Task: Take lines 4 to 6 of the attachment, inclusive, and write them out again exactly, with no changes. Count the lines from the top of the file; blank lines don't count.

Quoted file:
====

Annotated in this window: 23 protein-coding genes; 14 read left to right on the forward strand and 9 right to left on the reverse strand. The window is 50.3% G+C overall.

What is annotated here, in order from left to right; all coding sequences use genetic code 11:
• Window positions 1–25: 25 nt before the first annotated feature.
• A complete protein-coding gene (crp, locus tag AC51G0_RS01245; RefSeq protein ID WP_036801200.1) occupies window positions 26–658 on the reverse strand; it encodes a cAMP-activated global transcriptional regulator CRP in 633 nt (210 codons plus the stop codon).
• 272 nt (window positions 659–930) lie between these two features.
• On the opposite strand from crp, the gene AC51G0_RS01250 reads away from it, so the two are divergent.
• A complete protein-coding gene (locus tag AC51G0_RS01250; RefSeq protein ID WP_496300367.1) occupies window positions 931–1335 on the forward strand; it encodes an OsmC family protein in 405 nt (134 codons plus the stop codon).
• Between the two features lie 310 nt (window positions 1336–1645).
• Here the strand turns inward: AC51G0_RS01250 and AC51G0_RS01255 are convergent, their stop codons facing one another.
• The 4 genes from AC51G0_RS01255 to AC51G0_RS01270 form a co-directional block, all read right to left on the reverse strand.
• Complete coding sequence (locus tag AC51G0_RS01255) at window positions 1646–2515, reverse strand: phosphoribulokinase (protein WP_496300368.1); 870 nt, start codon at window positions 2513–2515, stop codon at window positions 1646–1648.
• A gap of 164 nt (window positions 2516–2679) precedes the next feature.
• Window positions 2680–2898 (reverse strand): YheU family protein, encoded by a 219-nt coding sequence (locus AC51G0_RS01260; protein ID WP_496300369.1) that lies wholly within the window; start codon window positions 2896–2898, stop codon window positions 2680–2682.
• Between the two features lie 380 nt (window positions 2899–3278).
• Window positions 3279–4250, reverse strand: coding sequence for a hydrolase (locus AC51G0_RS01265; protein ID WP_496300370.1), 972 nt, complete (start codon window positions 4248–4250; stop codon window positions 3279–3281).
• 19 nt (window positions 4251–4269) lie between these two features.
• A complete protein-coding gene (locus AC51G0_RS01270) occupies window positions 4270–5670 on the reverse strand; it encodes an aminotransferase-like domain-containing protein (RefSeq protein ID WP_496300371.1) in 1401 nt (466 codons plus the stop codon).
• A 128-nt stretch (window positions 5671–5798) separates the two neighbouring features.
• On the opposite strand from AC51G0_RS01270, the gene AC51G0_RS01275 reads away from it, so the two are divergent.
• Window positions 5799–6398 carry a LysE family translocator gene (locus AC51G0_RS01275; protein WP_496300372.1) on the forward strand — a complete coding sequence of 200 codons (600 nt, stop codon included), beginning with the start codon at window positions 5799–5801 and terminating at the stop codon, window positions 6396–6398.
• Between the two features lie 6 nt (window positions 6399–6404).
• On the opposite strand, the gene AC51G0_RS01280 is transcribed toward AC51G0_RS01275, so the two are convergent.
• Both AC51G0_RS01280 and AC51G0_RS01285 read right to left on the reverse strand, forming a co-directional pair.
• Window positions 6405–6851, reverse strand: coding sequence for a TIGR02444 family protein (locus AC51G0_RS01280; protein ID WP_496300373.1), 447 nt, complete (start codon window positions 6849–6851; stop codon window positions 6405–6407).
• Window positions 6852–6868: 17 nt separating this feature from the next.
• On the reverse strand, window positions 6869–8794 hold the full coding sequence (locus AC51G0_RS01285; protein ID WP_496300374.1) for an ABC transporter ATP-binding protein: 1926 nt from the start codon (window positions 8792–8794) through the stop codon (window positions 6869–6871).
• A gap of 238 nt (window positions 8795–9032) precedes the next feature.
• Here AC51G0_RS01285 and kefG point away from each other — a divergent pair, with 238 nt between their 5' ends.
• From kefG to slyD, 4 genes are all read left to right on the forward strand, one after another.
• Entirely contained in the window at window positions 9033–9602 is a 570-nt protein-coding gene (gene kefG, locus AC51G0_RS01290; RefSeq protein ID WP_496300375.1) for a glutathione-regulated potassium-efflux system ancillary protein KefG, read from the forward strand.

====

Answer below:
• A complete protein-coding gene (crp, locus tag AC51G0_RS01245; RefSeq protein ID WP_036801200.1) occupies window positions 26–658 on the reverse strand; it encodes a cAMP-activated global transcriptional regulator CRP in 633 nt (210 codons plus the stop codon).
• 272 nt (window positions 659–930) lie between these two features.
• On the opposite strand from crp, the gene AC51G0_RS01250 reads away from it, so the two are divergent.